After giving up on my Epson WF-3620 all-in-one, I had gone through a sixth consecutive defective inkjet printer. 6 printers of 3 different models, from 2 manufacturers, in 2½ years. Fearing loss of even more of my time and mental sanity by getting a seventh printer which would also fail near-instantly, I reviewed our needs and choices. Although I had always avoided laser because we print little (most of our usage is non-business), I decided to drop inkjet printers altogether and decided to replace with a laser all-in-one. After realizing that color laser printers were too massive, I decided to go with a monochrome HP all-in-one. After I gave up trying to add a M227fdw to my cart, I called HP and was told by an agent that was because HP had no such device in stock...
I then decided to go with a slightly less flexible but immediately available and considerably cheaper M227fdn (no touchscreen, no front USB port, no wireless). I thought I was lucky, since Debian stretch offers the very first hplip version which supports the M227 series. Setting up the printer was indeed easy after I remembered I needed to install the hplip package. I was impressed by printing speed.
Things got considerably worst with the scanner, which I connected via USB. I tried launching Skanlite, which refused to open with an error message. When I tried launching from the command line, it whined:
With such a helpful error message, I decided to try Simple Scan, which opened, but failed when asked to scan, complaining it was "unable to connect to scanner". After searching the web significantly, I was lucky enough to find the solution, given by another poor LaserJet user. The solution is to install hplip-gui, launch HP Toolbox, and install a proprietary plugin for that scanner. While that solution does fix the problem, if the M227fdn does require a proprietary plugin to scan, it's easy to consider HP Linux Imaging and Printing's table of supported printer models, which lists the M227fdn as having "Full" support and as having "Scan to PC", as fraudulently misleading.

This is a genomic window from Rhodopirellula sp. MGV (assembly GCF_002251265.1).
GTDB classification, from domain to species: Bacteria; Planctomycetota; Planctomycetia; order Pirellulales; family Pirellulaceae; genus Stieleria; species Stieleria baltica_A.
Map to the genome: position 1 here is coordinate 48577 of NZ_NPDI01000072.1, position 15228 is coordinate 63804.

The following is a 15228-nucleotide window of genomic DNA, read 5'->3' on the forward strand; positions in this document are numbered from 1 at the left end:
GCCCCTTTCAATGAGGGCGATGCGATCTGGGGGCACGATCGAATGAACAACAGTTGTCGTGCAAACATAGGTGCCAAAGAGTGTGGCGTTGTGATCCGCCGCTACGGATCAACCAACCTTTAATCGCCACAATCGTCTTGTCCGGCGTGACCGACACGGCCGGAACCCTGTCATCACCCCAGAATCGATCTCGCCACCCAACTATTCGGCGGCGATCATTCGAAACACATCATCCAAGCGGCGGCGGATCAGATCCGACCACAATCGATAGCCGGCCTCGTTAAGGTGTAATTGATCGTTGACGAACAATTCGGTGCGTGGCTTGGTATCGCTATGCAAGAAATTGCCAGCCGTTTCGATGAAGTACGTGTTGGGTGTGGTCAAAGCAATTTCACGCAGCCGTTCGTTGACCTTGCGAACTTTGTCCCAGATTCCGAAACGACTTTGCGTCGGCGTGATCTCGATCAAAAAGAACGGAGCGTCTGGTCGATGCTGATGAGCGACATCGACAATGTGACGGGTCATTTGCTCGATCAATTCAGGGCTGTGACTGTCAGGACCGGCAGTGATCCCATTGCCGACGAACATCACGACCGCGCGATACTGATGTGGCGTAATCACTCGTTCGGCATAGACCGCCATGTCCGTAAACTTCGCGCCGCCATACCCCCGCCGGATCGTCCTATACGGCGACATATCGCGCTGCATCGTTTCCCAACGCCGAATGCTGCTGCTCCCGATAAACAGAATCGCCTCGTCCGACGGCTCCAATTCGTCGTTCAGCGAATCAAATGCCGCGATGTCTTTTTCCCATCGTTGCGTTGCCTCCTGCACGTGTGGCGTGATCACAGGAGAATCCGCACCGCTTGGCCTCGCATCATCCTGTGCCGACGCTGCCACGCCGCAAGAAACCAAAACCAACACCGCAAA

Beyond Debian support, the LaserJet has a powerful web interface. I thought setting up the scanner on Windows would be easy, but I was overestimating HP once again. After installing HP's software, I was somewhat able to scan using Microsoft's built-in utility, but I could not see a user-friendly application from HP. I tried the menu entry "HP TWAIN Administration". It is not clear whether that application is purely administrative or if it's supposed to allow scanning directly. The home screen says to click on "Numériser" ("Scan" in French), but there is no such button. The name suggests it's just an administrative tool, but I could not find where the presets controlled there show up.
So I went to the manual and found that after installing the software on Windows, there should be an "HP Scan" shortcut in the Start menu. Unfortunately, even though I installed 2 different versions of the software on 2 Windows 10 installs, none had such a shortcut.
Thankfully, I then noticed that in one session, HP did install an application called "HP Smart", which does allow easy scanning (among other things), and which works. Yet, it wasn't installed on the PC on which I used the latest installer, and it apparently only installs for the current session (you have to repeat for each user!).
A big applause for HP for such a failure... how Smart is that? It's HP Smart.
But, after all this time wasted, it seems to do the job. So here's hoping I didn't get a seventh consecutive defective HP all-in-one, and that this will be my last post about printers for a very long time...